The following link was provided by Melinda Rollins Talkington whose Father was KIA at LZ Vera. His name was SFC Dale F. Rollins of Alpha http://www.cacti35th.org/regiment/kia/kia_details.php?person_id=99&battalion=1st

LZ Vera
(The following is an account as reported on the 35th Infantry Regiments web site).

LZ Vera was one of the many fire bases built by American Soldiers in Vietnam. They each had a particular reason for being built. Some were on hill tops and others were placed in the middle of no where to block enemy approaches. LZ Vera fit the last category. LZ Vera was in the middle of open terrain surrounded by trees. A Company 1/35th was the unit responsible for building the fire base. The fire base was named after the wife of the First Sergeant of the company, First Sergeant Kahn Carley. It started out as a company firebase but within a couple of weeks, it became a Battalion FireBase with a 155 battery in support.

The unit had been in position for almost three weeks. The Company Commander from Company A decided to send out a five-man patrol. In order to provide security for the patrol, the five team-members were made part of a platoon size element. When the platoon reached the wood line, the platoon took a break and the five team-members slipped into the security of the woods. The platoon moved out and left the five men, who would be providing reconnaissance for the company for the next five days, alone. When the patrol returned to the company, they informed the company commander that there was a lot of enemy activity in the vicinity and that the enemy had built a platform in the trees 2,000 meters from the company perimeter to overlook the company operations. The company commander called brigade on the secure radio and he was informed that the battalion would be lifted from the firebase to reinforce the units that were going to be attached North of LZ Vera, according to the information that the Brigade had received.

First Sergeant Carly had less then a week to do in country so the decision was made that he would leave when the evacuation of the 3/8th started. SFC Rollins, the First Platoon Sergeant, was made the First Sergeant. When the battalion was lifted out, A Company was the sole element guarding the battalion perimeter. Twenty five to thirty yards separated the company positions. As the sun went down and darkness overtook the perimeter, the company commander issued the order that each position would have three personnel and that two would remain alert and one would sleep. The clay more mines had been camouflaged to prevent detection from the wood line and the barbed wire had the trip flares woven into each other and placed in the middle of the concertina wire. The machine guns and the 106 recoilless rifle were moved into position after dark.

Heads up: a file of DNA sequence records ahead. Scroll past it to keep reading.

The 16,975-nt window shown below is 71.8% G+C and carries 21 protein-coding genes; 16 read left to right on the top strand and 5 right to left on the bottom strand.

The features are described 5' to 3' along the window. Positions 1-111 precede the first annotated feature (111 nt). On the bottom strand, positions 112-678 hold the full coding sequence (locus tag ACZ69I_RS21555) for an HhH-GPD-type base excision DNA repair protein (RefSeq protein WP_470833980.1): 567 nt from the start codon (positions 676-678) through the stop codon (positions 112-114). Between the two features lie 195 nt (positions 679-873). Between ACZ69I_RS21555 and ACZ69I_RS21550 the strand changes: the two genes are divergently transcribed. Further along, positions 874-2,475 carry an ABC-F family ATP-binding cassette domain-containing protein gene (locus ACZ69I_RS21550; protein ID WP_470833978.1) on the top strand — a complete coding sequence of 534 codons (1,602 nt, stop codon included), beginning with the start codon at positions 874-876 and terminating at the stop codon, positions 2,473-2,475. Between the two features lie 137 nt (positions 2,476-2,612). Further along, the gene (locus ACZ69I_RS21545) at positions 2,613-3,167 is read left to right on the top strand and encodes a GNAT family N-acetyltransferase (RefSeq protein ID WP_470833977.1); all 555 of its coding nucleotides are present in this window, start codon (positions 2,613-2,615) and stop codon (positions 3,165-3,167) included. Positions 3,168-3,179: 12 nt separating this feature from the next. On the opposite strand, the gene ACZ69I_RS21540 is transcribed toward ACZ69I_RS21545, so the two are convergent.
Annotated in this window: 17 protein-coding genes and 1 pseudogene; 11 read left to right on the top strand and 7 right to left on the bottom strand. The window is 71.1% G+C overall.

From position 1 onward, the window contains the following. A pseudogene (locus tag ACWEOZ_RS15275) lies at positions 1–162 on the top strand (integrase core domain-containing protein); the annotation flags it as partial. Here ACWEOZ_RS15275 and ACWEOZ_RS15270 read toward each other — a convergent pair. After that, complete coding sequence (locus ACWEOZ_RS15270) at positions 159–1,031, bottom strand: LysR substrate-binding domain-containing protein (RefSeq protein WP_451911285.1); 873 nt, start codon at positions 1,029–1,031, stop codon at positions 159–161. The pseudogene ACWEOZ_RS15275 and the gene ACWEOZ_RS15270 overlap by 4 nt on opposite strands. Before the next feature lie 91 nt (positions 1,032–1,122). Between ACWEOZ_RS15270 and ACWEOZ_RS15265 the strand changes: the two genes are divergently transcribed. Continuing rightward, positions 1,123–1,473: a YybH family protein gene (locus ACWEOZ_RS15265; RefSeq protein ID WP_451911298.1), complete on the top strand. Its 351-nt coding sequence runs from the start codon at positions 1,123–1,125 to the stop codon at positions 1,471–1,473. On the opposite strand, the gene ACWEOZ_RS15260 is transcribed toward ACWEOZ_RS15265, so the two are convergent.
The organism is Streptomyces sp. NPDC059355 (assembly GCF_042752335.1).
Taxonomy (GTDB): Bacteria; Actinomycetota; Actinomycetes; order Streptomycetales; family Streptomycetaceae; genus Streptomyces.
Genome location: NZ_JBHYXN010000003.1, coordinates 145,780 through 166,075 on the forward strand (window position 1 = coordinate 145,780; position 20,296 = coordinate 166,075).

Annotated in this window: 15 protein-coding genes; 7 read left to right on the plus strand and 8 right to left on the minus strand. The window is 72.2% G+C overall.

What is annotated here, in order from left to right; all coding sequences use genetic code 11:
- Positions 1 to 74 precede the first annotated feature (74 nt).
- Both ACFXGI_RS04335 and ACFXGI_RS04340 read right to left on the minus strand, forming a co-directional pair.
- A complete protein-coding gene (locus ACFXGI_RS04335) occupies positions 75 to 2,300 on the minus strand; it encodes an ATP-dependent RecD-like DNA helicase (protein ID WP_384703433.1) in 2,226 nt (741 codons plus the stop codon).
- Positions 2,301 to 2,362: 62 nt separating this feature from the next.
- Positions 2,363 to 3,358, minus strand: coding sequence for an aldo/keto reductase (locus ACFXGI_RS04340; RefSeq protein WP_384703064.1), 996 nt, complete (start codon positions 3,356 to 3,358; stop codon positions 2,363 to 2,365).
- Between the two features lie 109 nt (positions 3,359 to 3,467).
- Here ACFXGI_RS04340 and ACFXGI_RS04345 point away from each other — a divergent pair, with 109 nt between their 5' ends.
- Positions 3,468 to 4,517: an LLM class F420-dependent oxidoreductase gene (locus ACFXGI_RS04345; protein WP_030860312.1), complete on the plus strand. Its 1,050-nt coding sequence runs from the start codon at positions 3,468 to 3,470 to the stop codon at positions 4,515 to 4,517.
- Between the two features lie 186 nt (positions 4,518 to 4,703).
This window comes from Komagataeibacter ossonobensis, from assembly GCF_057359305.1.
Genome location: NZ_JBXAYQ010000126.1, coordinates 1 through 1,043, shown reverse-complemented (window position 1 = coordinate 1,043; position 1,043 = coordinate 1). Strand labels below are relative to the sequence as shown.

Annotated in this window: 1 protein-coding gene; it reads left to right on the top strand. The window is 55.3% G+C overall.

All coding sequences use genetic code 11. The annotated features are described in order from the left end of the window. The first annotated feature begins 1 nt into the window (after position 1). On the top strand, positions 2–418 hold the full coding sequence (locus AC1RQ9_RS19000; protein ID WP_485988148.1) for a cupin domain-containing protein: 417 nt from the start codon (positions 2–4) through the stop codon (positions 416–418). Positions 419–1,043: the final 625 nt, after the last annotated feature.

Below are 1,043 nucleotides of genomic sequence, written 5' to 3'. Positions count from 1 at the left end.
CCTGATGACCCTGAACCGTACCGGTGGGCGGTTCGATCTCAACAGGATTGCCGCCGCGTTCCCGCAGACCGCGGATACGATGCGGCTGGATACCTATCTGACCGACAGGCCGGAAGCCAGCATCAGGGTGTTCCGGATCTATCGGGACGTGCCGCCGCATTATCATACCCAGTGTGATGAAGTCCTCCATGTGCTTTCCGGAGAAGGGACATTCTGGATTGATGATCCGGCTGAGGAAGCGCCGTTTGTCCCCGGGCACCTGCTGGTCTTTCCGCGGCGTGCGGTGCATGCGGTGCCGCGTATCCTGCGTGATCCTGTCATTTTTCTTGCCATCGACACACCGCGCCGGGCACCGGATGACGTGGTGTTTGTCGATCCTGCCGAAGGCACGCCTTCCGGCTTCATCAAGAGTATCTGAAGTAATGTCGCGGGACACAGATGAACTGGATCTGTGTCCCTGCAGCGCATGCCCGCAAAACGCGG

The soldiers were told that if they spotted movement the only weapon to be fired was the M79. Around 2200 hours the company commander left the CP and made a round of the perimeter. All of the men were in position and alert. The Weapons platoon had illumination rounds readily available and the 155 SP's were ready should anything start. At midnight, SFC Rollins, the First Sergeant, left the CP to make a round of the perimeter. He called the company commander shortly after midnight. He said, "I am at the North West end of the perimeter with the 106 RR. Everything looks ready should anything start." The company commander said, "Come on back and I'll see you when you return."

The Company Commander decided to lay on the bunk and catch forty winks. He thought about all of the things that needed to be done and about the information that his patrol had given him. Will the enemy attack? How big will the force be? He thought about his men and knew that they were a good outfit. After all, they were the Fighting Gypsies. He was just about to fall asleep when the first of the trip flares went off. The Mortar Platoon reacted and fired the illumination rounds.